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This white paper intents to give an overview of the most common types of anaemia with a focus on how haematological parameters such as RET-He and other advanced RBC parameters help to distinguish different causes of anaemia. The white paper also summarises current guidelines and publications on advanced RBC parameters in order to help clinicians in choosing the appropriate treatment for the individual patient.
Haemostasis is a complex process that helps to keep the blood in a fluid state and prevent blood loss at the site of injury. While the intact endothelium of blood vessels has an anti-thrombogenic function that prevents blood coagulation, in the case of vessel wall damage, the exposed sub-endothelial components initiate the formation of a clot that will stop blood loss.
The detection of blast cells in the peripheral blood is considered extremely important, and great responsibility is placed on the investigating laboratory. As well as informa¬tion on the physiology, this SEED article describes the possible causes of the release of blast cells into the blood, the char¬acteristics by which they can be identified and how further diagnosis is carried out.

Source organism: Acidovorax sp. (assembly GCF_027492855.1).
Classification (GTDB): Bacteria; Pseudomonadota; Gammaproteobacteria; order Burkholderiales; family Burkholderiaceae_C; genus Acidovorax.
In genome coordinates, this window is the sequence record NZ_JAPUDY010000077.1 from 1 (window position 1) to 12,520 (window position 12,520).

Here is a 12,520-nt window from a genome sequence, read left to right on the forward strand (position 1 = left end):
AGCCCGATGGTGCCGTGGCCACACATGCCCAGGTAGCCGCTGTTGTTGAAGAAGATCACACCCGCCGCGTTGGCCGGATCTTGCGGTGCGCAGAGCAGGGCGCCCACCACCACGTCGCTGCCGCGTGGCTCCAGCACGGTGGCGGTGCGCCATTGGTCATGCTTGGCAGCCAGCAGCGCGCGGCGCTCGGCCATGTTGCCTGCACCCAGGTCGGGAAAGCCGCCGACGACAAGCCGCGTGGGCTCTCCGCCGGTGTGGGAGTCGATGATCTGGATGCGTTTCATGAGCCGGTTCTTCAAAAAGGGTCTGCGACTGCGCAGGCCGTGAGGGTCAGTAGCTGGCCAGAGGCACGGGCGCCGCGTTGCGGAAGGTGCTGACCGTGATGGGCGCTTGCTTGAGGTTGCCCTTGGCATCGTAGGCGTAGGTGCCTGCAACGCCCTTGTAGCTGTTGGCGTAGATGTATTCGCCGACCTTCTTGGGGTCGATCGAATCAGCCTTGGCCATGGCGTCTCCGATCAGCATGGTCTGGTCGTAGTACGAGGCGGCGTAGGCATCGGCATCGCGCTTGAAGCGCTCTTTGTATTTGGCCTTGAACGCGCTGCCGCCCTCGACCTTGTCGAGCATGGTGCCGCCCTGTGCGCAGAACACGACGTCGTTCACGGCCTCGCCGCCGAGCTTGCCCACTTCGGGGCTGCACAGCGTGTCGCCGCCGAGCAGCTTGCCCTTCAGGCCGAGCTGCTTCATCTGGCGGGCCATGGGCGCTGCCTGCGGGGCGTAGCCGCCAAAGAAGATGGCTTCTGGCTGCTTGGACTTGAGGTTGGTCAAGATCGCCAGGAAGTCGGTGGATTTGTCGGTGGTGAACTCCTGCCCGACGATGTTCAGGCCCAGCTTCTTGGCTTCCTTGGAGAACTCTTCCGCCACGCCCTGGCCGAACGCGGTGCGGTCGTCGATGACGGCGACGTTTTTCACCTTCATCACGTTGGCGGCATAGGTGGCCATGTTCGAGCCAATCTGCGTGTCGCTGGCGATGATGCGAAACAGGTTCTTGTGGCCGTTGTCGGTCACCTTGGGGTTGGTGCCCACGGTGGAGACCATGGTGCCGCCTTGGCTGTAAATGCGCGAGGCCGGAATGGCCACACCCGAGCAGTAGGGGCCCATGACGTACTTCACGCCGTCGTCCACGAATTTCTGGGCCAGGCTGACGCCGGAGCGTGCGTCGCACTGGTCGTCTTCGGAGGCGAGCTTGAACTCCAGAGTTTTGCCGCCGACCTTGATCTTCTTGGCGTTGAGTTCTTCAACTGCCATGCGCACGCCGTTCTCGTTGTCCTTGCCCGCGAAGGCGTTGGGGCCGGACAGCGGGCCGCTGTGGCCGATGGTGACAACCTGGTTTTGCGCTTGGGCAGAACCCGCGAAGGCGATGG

The early differentiation of the underlying cause of canine anaemia is one of the biggest diagnostic challenges for veterinary clinicians. The reticulocyte count, together with the study of the different circulating degrees of maturity may allow a much more thorough and detailed assessment of each patient in the veterinary lab. In this preliminary study, reference ranges have been established for reticulocyte maturity fractions. Following the assessment of more than 150 anaemic patients, the Ecija-Mendoza diagram was created, a diagnostic tool that allows the differentiation between conditions caused by haemolysis, acute haemorrhage and anaemia due to dyserythropoiesis to allow the clinician to quickly form a suspected diagnosis.
In this clinical case report a patient presented with a dimorphic RBC population after having received multiple RBC concentrates. The two populations, one resulting from the donor cells, can be identified from two distinct peaks in the RBC histogram.
Being diagnosed with haematologic malignancy actually happens either because the patient presents with certain symptoms or – as is becoming increasingly common – there are incidental findings during routine blood screening. This white paper describes how a complete blood count measured on Sysmex XN-Series analysers may reveal significant abnormalities and improve the incidental findings of haematologic malignancies or the relapse of cancer under treatment early on.